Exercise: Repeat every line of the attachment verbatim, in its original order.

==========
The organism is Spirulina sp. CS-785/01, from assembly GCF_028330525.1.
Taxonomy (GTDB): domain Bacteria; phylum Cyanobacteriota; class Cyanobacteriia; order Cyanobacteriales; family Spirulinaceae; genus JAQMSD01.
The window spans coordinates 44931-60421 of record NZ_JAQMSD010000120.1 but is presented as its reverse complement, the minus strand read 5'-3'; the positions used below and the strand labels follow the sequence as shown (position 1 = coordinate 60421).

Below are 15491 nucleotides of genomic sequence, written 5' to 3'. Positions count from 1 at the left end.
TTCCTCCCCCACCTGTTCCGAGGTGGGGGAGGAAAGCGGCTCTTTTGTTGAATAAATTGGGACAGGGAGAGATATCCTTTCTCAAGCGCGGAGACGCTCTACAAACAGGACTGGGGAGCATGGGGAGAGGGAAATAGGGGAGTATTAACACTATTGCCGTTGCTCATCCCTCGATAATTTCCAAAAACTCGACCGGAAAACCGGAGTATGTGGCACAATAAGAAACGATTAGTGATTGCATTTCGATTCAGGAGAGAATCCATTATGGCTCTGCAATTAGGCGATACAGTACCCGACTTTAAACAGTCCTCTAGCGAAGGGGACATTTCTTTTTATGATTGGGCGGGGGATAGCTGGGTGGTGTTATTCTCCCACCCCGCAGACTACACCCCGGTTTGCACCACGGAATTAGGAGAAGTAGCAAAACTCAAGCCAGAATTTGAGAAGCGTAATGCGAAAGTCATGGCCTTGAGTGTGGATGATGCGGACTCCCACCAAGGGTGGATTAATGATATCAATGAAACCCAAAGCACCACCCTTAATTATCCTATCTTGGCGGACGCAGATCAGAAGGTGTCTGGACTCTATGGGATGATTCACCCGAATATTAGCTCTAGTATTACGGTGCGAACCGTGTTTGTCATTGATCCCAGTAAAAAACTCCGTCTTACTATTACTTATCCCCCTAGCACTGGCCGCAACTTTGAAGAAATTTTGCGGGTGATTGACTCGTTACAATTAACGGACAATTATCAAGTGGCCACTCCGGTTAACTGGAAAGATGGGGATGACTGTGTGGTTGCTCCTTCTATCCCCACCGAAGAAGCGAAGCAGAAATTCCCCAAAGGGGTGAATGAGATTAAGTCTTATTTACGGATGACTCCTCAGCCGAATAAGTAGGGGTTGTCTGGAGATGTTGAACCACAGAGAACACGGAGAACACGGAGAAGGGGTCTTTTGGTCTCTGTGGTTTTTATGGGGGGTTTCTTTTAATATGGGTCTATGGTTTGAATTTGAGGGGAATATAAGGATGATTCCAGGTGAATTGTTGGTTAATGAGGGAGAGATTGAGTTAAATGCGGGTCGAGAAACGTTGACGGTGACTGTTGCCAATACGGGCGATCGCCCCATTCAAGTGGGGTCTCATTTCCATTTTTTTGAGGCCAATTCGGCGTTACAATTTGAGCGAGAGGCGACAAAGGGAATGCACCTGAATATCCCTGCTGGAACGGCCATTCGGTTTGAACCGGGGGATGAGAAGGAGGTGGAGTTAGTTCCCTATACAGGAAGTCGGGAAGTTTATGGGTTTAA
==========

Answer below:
The organism is Spirulina sp. CS-785/01, from assembly GCF_028330525.1.
Taxonomy (GTDB): domain Bacteria; phylum Cyanobacteriota; class Cyanobacteriia; order Cyanobacteriales; family Spirulinaceae; genus JAQMSD01.
The window spans coordinates 44931-60421 of record NZ_JAQMSD010000120.1 but is presented as its reverse complement, the minus strand read 5'-3'; the positions used below and the strand labels follow the sequence as shown (position 1 = coordinate 60421).

Below are 15491 nucleotides of genomic sequence, written 5' to 3'. Positions count from 1 at the left end.
TTCCTCCCCCACCTGTTCCGAGGTGGGGGAGGAAAGCGGCTCTTTTGTTGAATAAATTGGGACAGGGAGAGATATCCTTTCTCAAGCGCGGAGACGCTCTACAAACAGGACTGGGGAGCATGGGGAGAGGGAAATAGGGGAGTATTAACACTATTGCCGTTGCTCATCCCTCGATAATTTCCAAAAACTCGACCGGAAAACCGGAGTATGTGGCACAATAAGAAACGATTAGTGATTGCATTTCGATTCAGGAGAGAATCCATTATGGCTCTGCAATTAGGCGATACAGTACCCGACTTTAAACAGTCCTCTAGCGAAGGGGACATTTCTTTTTATGATTGGGCGGGGGATAGCTGGGTGGTGTTATTCTCCCACCCCGCAGACTACACCCCGGTTTGCACCACGGAATTAGGAGAAGTAGCAAAACTCAAGCCAGAATTTGAGAAGCGTAATGCGAAAGTCATGGCCTTGAGTGTGGATGATGCGGACTCCCACCAAGGGTGGATTAATGATATCAATGAAACCCAAAGCACCACCCTTAATTATCCTATCTTGGCGGACGCAGATCAGAAGGTGTCTGGACTCTATGGGATGATTCACCCGAATATTAGCTCTAGTATTACGGTGCGAACCGTGTTTGTCATTGATCCCAGTAAAAAACTCCGTCTTACTATTACTTATCCCCCTAGCACTGGCCGCAACTTTGAAGAAATTTTGCGGGTGATTGACTCGTTACAATTAACGGACAATTATCAAGTGGCCACTCCGGTTAACTGGAAAGATGGGGATGACTGTGTGGTTGCTCCTTCTATCCCCACCGAAGAAGCGAAGCAGAAATTCCCCAAAGGGGTGAATGAGATTAAGTCTTATTTACGGATGACTCCTCAGCCGAATAAGTAGGGGTTGTCTGGAGATGTTGAACCACAGAGAACACGGAGAACACGGAGAAGGGGTCTTTTGGTCTCTGTGGTTTTTATGGGGGGTTTCTTTTAATATGGGTCTATGGTTTGAATTTGAGGGGAATATAAGGATGATTCCAGGTGAATTGTTGGTTAATGAGGGAGAGATTGAGTTAAATGCGGGTCGAGAAACGTTGACGGTGACTGTTGCCAATACGGGCGATCGCCCCATTCAAGTGGGGTCTCATTTCCATTTTTTTGAGGCCAATTCGGCGTTACAATTTGAGCGAGAGGCGACAAAGGGAATGCACCTGAATATCCCTGCTGGAACGGCCATTCGGTTTGAACCGGGGGATGAGAAGGAGGTGGAGTTAGTTCCCTATACAGGAAGTCGGGAAGTTTATGGGTTTAA